Trajanov: Tomislav Kezarovski, according to what we have analyzed and according to what has been written, and according to the statements of witnesses, especially protected witness “Breza”, we believe that this witness could not be a protected witness because he had neither seen, nor had heard what exactly happened. At that time he was serving prison sentence and the police approached and slowly prepared, motivated or forced him with various promises to be a witness in clarifying the murder (in the village Oreshe). It is not terrible to be used but it must be a relevant witness. Later he announced that he had been forced to cooperate. Ministry of Interior already knew that against two policemen action was being taken because of preparing a witness who was not eligible for the job. This means that Kezarovski cannot be accused of publishing information on the identity of a protected witness. It is the evidence that has been acquired by breaking laws. This evidence is not relevant, not suitable. He is actually a mounted witness. If so, the court decision cannot be passed on the basis of only that evidence. I think there is violation of law. Therefore we must clarify this case to the end so that such cases are not repeated in the future.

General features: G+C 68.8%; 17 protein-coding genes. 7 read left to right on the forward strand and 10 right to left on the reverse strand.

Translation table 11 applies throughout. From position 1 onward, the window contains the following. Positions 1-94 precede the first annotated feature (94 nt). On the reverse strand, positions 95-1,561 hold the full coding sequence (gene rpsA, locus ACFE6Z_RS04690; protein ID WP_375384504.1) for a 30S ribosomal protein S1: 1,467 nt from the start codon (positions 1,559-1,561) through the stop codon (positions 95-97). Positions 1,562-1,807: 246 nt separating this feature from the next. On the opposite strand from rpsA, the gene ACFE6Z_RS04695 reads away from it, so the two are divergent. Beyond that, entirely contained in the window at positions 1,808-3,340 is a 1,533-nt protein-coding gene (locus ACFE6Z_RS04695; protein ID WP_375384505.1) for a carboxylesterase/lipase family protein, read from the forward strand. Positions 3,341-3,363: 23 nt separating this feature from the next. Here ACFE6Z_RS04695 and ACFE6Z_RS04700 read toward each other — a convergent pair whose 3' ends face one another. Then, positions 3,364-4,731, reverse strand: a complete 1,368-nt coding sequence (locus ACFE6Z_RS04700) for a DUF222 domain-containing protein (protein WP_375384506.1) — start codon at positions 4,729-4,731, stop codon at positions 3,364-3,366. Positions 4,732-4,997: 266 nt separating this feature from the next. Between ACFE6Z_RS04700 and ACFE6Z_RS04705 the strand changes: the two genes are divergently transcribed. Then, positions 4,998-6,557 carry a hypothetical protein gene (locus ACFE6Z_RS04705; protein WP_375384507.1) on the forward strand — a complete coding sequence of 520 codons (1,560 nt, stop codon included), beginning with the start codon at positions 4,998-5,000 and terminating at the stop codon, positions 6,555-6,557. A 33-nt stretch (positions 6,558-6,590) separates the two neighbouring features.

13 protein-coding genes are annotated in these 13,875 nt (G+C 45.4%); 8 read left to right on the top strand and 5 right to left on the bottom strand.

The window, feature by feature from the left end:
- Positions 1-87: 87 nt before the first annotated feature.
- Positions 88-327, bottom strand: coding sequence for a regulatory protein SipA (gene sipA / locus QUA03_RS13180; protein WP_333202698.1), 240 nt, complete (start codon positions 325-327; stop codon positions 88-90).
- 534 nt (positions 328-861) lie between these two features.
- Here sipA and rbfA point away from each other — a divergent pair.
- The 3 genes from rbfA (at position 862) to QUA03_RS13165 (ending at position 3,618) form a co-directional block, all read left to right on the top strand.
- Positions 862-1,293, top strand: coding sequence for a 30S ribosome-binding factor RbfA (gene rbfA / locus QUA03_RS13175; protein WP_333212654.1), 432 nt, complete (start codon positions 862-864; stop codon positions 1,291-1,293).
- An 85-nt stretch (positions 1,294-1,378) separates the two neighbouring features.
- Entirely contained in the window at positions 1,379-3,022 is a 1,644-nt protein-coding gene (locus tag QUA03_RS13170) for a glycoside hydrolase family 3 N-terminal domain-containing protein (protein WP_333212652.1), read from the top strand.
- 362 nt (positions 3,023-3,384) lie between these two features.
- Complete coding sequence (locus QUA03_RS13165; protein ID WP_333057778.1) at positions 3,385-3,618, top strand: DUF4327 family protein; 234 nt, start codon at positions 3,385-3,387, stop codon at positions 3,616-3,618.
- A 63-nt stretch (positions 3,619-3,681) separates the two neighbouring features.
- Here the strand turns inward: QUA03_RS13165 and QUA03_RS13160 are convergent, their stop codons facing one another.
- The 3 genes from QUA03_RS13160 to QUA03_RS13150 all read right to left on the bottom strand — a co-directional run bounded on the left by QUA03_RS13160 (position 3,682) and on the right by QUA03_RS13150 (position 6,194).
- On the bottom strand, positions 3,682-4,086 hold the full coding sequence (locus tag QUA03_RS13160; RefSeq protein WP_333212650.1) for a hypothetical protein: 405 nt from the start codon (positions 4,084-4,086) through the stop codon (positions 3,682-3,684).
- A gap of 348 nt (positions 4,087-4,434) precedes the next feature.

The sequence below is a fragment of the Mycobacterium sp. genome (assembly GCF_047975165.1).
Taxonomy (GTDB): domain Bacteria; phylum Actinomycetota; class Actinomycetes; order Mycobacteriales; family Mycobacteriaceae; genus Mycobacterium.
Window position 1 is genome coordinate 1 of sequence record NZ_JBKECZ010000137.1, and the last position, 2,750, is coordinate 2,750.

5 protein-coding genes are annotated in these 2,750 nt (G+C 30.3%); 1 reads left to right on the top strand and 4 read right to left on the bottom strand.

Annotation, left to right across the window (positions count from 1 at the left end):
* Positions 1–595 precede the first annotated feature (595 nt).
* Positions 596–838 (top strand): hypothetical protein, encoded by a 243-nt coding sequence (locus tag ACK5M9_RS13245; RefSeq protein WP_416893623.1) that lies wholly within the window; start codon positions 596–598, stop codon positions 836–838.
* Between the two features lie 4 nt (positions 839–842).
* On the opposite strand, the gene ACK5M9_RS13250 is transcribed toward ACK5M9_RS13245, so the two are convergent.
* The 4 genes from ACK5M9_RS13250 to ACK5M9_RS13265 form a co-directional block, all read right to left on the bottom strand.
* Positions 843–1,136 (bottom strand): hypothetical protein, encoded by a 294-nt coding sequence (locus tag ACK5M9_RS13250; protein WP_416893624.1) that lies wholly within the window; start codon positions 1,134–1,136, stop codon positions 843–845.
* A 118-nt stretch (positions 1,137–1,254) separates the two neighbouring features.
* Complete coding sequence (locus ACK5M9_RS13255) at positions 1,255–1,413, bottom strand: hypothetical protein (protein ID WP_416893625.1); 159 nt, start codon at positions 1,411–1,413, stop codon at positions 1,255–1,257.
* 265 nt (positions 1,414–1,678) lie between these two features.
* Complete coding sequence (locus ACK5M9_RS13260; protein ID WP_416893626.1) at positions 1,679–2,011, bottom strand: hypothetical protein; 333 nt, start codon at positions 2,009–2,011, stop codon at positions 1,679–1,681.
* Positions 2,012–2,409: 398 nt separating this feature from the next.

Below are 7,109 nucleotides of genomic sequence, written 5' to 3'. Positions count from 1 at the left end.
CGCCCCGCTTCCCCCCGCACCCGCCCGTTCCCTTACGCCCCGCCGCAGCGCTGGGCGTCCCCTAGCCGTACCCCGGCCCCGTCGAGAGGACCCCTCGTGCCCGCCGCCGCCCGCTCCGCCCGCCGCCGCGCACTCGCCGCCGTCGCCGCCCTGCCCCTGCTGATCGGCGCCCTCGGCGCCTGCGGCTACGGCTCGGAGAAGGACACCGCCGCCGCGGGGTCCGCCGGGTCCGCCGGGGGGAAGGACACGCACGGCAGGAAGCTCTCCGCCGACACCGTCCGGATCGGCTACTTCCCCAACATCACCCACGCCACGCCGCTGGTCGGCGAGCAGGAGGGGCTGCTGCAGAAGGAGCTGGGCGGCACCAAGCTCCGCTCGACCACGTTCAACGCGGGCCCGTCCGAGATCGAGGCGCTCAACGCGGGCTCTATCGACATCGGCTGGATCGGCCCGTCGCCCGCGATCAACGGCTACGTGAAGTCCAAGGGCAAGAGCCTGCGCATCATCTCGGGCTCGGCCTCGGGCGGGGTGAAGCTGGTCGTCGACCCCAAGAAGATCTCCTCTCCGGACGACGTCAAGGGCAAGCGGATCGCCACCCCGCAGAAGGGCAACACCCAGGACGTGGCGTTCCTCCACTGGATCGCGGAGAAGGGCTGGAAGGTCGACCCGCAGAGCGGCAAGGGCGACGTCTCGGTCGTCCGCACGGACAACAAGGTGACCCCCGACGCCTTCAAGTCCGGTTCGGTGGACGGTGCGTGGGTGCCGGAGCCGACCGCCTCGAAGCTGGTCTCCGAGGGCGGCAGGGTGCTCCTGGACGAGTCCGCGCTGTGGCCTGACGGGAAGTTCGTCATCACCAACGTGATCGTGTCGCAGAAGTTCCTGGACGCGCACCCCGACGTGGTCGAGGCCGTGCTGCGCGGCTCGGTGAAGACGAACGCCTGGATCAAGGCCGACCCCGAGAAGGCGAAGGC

Does this mean that you consider the evidence collected against journalist Kezarovski to have been collected illegally?

Trajanov: Perhaps in the first moment of submission of the complaint, maybe then it was another situation. But later the protected witness publicly announced that he had been prepared to engage in the process with perjury. Lacking on trial against two suspects in the case “Liquidation” (former prosecutor Ivica Efremov and judge Ile Tanev), they considered that through the testimony of a protected witness they would clarify the ordered murder. But in the process the defendants were acquitted (in the case “Oreshe”) and his testimony is not valid. And now, only based on the fact that Kezarovski published or at least published, and it is not certain, information concerning the identity of the protected witness, a trail cannot be built.

What do you expect from the Committee? What do you want to achieve with clarification of the case “Liquidation”?